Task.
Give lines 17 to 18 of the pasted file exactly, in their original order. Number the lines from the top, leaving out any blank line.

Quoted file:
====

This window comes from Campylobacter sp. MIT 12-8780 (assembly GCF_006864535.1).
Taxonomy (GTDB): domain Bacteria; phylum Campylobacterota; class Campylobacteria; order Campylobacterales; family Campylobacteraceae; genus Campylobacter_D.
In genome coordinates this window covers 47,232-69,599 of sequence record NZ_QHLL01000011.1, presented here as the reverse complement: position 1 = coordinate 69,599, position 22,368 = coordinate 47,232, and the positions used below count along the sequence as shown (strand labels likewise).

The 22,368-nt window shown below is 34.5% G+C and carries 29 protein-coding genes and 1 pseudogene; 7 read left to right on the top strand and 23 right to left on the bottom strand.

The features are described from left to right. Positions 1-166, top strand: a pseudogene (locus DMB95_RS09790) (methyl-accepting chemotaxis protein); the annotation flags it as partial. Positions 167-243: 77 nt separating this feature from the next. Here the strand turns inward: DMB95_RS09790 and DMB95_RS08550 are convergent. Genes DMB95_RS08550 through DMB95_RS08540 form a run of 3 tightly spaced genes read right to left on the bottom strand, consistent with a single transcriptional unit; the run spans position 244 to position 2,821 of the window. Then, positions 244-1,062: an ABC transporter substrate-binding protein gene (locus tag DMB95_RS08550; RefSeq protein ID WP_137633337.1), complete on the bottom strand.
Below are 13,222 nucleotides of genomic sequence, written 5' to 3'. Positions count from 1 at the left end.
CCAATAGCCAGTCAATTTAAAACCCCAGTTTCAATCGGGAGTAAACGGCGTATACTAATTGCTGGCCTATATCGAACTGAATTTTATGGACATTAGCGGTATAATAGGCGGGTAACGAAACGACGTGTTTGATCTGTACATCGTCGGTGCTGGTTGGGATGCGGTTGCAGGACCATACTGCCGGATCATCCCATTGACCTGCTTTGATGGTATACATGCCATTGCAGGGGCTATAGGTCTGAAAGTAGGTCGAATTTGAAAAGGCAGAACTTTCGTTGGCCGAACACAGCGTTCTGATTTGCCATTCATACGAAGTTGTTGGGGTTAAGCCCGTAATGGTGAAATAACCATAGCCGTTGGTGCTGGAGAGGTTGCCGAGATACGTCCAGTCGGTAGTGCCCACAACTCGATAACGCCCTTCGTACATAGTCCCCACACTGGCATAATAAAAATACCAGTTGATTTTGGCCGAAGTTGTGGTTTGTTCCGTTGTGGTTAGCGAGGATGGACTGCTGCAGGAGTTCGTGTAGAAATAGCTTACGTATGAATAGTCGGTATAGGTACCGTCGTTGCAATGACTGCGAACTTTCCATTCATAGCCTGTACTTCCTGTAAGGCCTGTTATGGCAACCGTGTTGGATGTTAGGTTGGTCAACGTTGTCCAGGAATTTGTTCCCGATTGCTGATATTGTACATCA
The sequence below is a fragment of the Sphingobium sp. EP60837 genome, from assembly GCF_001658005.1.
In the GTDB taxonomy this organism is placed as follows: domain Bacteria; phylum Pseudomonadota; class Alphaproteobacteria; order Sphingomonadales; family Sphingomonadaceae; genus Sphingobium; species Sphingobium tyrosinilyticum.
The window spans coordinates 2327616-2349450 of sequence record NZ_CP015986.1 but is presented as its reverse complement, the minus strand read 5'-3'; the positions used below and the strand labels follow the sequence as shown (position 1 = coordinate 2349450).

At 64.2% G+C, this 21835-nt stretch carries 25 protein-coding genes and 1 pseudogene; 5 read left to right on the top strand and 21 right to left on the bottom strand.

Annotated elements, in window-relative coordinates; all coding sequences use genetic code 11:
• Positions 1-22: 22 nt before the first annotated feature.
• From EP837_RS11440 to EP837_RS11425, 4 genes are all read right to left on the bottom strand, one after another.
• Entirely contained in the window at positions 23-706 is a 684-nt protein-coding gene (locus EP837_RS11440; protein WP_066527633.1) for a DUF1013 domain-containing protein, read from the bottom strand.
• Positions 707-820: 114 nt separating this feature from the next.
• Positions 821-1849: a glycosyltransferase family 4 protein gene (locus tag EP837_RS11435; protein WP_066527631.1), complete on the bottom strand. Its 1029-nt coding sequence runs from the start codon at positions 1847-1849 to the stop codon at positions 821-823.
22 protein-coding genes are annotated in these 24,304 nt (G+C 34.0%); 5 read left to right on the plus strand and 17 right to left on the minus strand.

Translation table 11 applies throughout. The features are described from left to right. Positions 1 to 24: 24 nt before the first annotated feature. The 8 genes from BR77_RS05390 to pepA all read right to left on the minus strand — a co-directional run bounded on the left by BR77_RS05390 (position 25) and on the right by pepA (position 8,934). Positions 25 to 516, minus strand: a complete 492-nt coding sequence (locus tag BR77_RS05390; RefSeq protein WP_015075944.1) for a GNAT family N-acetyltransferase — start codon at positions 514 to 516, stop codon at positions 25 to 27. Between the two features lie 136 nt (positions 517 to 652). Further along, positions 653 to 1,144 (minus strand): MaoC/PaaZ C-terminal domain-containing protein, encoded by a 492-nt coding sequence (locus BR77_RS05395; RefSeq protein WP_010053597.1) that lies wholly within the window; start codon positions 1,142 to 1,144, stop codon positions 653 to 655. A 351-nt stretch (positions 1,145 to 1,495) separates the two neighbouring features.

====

• Positions 821-1849: a glycosyltransferase family 4 protein gene (locus tag EP837_RS11435; protein WP_066527631.1), complete on the bottom strand. Its 1029-nt coding sequence runs from the start codon at positions 1847-1849 to the stop codon at positions 821-823.
22 protein-coding genes are annotated in these 24,304 nt (G+C 34.0%); 5 read left to right on the plus strand and 17 right to left on the minus strand.